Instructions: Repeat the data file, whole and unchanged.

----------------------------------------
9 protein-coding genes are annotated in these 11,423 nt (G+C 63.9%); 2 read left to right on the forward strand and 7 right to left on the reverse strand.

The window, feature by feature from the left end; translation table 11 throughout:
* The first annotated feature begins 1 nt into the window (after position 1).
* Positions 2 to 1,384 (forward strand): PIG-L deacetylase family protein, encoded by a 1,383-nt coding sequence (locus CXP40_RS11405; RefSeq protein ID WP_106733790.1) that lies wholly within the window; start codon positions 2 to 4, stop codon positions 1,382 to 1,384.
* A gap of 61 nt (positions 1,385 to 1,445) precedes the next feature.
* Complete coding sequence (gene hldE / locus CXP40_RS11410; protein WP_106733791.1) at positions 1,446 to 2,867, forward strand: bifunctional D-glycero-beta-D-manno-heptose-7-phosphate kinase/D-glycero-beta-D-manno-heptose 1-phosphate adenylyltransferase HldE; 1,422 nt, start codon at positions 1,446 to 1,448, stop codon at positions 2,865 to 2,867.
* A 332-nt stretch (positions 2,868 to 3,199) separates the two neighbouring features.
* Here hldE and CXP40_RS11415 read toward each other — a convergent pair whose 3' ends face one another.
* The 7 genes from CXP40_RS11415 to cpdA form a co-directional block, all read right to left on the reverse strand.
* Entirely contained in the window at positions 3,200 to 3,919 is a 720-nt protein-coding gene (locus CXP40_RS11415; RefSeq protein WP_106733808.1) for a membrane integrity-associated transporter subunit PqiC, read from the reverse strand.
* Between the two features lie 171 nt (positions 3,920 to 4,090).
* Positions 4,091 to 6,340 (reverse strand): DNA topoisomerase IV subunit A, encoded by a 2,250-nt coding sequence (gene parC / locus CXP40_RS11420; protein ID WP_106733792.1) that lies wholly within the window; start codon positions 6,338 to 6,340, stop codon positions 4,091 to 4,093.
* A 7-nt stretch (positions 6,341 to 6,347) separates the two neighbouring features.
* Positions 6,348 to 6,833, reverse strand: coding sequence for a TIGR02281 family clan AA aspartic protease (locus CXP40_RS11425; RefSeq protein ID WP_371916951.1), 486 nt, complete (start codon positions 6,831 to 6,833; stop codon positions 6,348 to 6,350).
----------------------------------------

9 protein-coding genes are annotated in these 11,423 nt (G+C 63.9%); 2 read left to right on the forward strand and 7 right to left on the reverse strand.

The window, feature by feature from the left end; translation table 11 throughout:
* The first annotated feature begins 1 nt into the window (after position 1).
* Positions 2 to 1,384 (forward strand): PIG-L deacetylase family protein, encoded by a 1,383-nt coding sequence (locus CXP40_RS11405; RefSeq protein ID WP_106733790.1) that lies wholly within the window; start codon positions 2 to 4, stop codon positions 1,382 to 1,384.
* A gap of 61 nt (positions 1,385 to 1,445) precedes the next feature.
* Complete coding sequence (gene hldE / locus CXP40_RS11410; protein WP_106733791.1) at positions 1,446 to 2,867, forward strand: bifunctional D-glycero-beta-D-manno-heptose-7-phosphate kinase/D-glycero-beta-D-manno-heptose 1-phosphate adenylyltransferase HldE; 1,422 nt, start codon at positions 1,446 to 1,448, stop codon at positions 2,865 to 2,867.
* A 332-nt stretch (positions 2,868 to 3,199) separates the two neighbouring features.
* Here hldE and CXP40_RS11415 read toward each other — a convergent pair whose 3' ends face one another.
* The 7 genes from CXP40_RS11415 to cpdA form a co-directional block, all read right to left on the reverse strand.
* Entirely contained in the window at positions 3,200 to 3,919 is a 720-nt protein-coding gene (locus CXP40_RS11415; RefSeq protein WP_106733808.1) for a membrane integrity-associated transporter subunit PqiC, read from the reverse strand.
* Between the two features lie 171 nt (positions 3,920 to 4,090).
* Positions 4,091 to 6,340 (reverse strand): DNA topoisomerase IV subunit A, encoded by a 2,250-nt coding sequence (gene parC / locus CXP40_RS11420; protein ID WP_106733792.1) that lies wholly within the window; start codon positions 6,338 to 6,340, stop codon positions 4,091 to 4,093.
* A 7-nt stretch (positions 6,341 to 6,347) separates the two neighbouring features.
* Positions 6,348 to 6,833, reverse strand: coding sequence for a TIGR02281 family clan AA aspartic protease (locus CXP40_RS11425; RefSeq protein ID WP_371916951.1), 486 nt, complete (start codon positions 6,831 to 6,833; stop codon positions 6,348 to 6,350).